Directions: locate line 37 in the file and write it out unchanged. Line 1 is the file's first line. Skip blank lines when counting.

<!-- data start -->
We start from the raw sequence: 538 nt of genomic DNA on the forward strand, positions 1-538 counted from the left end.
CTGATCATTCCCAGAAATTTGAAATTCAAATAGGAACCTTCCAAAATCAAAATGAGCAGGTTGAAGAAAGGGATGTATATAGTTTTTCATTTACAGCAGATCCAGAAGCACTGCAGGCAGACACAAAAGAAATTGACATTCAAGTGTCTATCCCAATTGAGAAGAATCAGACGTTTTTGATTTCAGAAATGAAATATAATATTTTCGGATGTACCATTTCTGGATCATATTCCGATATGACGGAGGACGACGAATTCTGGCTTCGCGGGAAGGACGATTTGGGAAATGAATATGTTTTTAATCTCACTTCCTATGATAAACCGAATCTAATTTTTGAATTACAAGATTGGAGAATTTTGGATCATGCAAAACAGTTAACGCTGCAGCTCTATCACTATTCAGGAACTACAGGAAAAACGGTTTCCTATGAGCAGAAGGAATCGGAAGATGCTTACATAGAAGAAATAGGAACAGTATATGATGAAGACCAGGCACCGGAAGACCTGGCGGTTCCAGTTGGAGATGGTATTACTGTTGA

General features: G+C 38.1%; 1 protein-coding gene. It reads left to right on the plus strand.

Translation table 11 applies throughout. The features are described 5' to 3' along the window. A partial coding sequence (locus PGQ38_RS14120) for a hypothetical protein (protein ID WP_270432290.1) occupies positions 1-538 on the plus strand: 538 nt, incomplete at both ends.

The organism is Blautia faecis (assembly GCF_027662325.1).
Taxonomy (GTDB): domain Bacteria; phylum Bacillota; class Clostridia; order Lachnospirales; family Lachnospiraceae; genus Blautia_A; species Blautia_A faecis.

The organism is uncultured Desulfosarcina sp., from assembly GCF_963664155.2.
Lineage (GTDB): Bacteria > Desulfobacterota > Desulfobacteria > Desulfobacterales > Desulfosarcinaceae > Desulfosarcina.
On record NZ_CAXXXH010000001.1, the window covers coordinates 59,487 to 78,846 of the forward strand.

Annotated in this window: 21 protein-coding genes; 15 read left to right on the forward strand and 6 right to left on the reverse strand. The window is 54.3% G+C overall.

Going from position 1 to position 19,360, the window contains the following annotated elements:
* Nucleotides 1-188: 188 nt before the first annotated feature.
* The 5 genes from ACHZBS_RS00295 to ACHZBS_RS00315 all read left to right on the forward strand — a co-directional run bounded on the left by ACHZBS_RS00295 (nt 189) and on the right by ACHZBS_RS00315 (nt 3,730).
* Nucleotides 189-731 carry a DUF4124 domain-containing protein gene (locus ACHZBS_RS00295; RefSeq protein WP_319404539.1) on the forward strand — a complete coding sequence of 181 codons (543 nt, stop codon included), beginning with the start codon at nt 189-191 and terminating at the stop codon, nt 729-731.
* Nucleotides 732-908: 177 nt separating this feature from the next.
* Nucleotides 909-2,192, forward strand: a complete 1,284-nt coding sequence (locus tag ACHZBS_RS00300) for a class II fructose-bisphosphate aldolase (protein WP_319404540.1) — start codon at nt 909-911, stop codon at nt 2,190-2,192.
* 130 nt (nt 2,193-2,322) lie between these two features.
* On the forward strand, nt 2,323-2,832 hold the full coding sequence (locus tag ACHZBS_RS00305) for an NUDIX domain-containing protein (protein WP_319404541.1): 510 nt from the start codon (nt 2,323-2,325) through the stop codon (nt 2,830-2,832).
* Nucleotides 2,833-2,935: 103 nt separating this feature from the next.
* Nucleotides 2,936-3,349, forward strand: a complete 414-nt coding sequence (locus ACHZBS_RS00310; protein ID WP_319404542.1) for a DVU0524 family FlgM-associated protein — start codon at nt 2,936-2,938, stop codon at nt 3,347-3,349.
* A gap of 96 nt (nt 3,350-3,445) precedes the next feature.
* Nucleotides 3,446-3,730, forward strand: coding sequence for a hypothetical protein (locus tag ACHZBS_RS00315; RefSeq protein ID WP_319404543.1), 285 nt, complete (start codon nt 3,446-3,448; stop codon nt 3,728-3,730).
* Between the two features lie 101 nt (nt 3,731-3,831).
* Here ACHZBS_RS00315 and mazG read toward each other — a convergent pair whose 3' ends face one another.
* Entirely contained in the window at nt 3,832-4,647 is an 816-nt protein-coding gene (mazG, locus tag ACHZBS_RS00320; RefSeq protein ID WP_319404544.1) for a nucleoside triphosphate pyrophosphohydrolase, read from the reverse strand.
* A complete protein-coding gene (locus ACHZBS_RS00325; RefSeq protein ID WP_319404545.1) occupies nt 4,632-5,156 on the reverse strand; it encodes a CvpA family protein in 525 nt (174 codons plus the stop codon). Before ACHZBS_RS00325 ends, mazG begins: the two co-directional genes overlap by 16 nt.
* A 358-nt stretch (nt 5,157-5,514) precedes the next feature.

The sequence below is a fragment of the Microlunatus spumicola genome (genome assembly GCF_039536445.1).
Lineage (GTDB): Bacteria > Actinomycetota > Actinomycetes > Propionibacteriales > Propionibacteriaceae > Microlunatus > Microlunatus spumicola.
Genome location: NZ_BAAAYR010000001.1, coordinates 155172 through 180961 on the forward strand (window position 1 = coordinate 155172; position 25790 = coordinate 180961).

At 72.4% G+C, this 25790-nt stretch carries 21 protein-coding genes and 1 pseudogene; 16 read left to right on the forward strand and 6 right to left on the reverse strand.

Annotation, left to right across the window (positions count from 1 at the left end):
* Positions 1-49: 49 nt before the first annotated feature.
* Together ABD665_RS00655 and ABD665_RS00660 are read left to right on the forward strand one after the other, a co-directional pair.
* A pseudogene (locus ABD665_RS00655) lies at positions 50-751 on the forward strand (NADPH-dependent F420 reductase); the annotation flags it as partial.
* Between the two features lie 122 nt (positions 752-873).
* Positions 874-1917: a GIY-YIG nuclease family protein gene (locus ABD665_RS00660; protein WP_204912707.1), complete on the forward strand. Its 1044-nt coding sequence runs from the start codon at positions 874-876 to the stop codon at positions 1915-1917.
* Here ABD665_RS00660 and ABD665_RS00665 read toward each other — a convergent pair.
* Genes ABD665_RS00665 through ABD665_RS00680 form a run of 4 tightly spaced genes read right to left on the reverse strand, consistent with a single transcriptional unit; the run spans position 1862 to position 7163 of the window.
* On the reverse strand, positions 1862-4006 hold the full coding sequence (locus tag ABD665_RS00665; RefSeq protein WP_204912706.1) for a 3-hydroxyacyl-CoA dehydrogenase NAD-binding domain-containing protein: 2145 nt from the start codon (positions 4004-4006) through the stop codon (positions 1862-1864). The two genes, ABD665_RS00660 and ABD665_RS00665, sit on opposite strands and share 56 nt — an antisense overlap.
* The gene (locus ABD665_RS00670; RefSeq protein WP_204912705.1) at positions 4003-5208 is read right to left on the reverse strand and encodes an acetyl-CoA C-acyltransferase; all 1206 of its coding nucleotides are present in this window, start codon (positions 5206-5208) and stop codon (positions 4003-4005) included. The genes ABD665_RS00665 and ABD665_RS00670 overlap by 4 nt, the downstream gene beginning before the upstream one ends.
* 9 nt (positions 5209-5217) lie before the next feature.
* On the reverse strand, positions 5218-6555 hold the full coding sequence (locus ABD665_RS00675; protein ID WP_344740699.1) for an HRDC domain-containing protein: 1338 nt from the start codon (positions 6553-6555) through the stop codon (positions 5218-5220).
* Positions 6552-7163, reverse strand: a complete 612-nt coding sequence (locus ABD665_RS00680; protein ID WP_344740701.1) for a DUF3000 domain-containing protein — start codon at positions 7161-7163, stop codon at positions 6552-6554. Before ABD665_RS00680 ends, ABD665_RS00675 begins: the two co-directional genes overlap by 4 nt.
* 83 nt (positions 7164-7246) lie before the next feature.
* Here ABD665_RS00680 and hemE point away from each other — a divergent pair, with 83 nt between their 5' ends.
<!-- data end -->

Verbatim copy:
* Positions 874-1917: a GIY-YIG nuclease family protein gene (locus ABD665_RS00660; protein WP_204912707.1), complete on the forward strand. Its 1044-nt coding sequence runs from the start codon at positions 874-876 to the stop codon at positions 1915-1917.